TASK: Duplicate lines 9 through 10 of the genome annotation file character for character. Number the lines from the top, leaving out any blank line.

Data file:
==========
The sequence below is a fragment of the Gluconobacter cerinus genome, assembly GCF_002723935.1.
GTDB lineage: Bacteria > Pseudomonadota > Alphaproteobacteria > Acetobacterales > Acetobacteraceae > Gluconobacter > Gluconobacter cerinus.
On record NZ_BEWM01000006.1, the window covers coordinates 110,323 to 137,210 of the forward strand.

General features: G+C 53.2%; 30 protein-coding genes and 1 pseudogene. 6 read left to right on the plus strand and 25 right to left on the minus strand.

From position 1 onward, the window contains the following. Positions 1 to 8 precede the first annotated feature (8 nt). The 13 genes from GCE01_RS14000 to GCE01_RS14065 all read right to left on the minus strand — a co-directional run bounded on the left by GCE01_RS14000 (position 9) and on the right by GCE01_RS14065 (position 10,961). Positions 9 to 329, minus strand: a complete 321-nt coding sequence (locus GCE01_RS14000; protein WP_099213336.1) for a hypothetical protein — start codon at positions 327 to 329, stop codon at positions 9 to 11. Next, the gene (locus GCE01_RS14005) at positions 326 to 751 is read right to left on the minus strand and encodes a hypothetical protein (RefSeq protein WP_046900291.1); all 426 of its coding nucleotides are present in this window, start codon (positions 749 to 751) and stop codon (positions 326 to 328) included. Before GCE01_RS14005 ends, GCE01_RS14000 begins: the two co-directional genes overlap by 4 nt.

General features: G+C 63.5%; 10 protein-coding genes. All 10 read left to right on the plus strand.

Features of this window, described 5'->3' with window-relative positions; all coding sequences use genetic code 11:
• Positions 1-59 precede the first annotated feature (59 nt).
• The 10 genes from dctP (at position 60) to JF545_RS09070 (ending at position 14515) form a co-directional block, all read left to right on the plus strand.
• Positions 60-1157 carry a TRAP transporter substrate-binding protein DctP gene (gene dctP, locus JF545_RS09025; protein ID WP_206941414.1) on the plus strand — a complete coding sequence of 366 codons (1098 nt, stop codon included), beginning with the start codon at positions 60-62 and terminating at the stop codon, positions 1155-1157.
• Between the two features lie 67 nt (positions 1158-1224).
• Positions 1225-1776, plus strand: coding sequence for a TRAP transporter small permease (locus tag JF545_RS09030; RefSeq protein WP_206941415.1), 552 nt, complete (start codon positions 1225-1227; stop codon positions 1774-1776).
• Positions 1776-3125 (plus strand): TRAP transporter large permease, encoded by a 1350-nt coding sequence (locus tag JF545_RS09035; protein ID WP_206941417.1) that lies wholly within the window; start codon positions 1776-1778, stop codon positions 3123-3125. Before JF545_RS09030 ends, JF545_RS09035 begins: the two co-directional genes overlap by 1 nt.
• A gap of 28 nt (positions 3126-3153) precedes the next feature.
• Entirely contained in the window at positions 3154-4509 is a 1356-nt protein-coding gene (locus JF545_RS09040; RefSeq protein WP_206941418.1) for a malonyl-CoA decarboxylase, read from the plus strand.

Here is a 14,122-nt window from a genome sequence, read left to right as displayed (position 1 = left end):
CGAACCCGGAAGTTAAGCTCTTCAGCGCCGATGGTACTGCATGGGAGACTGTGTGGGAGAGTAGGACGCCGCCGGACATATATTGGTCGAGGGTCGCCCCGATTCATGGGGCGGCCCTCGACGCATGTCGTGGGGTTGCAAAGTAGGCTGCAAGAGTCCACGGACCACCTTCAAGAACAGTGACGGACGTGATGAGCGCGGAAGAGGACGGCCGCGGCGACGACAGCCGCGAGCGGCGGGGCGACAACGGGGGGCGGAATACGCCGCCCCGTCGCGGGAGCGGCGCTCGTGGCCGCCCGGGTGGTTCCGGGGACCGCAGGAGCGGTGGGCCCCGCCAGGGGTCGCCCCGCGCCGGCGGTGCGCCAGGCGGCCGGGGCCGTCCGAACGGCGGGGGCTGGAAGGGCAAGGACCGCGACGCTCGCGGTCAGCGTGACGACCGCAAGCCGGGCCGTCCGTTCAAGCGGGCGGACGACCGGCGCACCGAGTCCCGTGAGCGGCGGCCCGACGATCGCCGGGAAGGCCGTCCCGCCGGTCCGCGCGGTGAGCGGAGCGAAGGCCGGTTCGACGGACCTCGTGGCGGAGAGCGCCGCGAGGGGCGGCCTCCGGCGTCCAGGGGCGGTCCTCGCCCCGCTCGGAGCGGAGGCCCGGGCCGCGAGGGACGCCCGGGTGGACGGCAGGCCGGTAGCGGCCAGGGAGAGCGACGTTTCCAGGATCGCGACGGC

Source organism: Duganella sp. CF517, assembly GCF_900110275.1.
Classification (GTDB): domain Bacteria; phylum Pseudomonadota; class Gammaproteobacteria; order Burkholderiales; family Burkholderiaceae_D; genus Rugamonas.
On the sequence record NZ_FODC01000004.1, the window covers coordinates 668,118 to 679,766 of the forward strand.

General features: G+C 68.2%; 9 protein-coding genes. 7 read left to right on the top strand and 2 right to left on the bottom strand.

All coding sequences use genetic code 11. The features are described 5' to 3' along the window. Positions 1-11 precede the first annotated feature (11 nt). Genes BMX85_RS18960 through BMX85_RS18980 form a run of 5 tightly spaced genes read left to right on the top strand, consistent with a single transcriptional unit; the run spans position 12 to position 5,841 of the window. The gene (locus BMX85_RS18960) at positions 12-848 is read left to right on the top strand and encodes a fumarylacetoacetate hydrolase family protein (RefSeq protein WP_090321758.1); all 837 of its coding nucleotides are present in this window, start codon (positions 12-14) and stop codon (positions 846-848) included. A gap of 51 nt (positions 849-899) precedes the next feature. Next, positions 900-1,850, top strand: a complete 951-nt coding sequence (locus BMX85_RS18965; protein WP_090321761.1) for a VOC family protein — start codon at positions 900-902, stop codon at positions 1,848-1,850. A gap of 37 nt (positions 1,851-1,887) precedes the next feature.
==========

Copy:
• The 10 genes from dctP (at position 60) to JF545_RS09070 (ending at position 14515) form a co-directional block, all read left to right on the plus strand.
• Positions 60-1157 carry a TRAP transporter substrate-binding protein DctP gene (gene dctP, locus JF545_RS09025; protein ID WP_206941414.1) on the plus strand — a complete coding sequence of 366 codons (1098 nt, stop codon included), beginning with the start codon at positions 60-62 and terminating at the stop codon, positions 1155-1157.